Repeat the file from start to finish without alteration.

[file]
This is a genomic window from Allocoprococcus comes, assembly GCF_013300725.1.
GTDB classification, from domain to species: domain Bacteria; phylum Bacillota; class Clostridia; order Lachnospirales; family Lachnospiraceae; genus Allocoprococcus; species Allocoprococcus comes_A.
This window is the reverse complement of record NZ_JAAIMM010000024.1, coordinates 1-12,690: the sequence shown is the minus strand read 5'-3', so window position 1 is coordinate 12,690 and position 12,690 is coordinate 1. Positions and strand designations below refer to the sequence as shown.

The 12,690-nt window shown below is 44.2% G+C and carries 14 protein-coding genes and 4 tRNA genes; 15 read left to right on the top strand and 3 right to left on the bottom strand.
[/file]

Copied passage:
This is a genomic window from Allocoprococcus comes, assembly GCF_013300725.1.
GTDB classification, from domain to species: domain Bacteria; phylum Bacillota; class Clostridia; order Lachnospirales; family Lachnospiraceae; genus Allocoprococcus; species Allocoprococcus comes_A.
This window is the reverse complement of record NZ_JAAIMM010000024.1, coordinates 1-12,690: the sequence shown is the minus strand read 5'-3', so window position 1 is coordinate 12,690 and position 12,690 is coordinate 1. Positions and strand designations below refer to the sequence as shown.

The 12,690-nt window shown below is 44.2% G+C and carries 14 protein-coding genes and 4 tRNA genes; 15 read left to right on the top strand and 3 right to left on the bottom strand.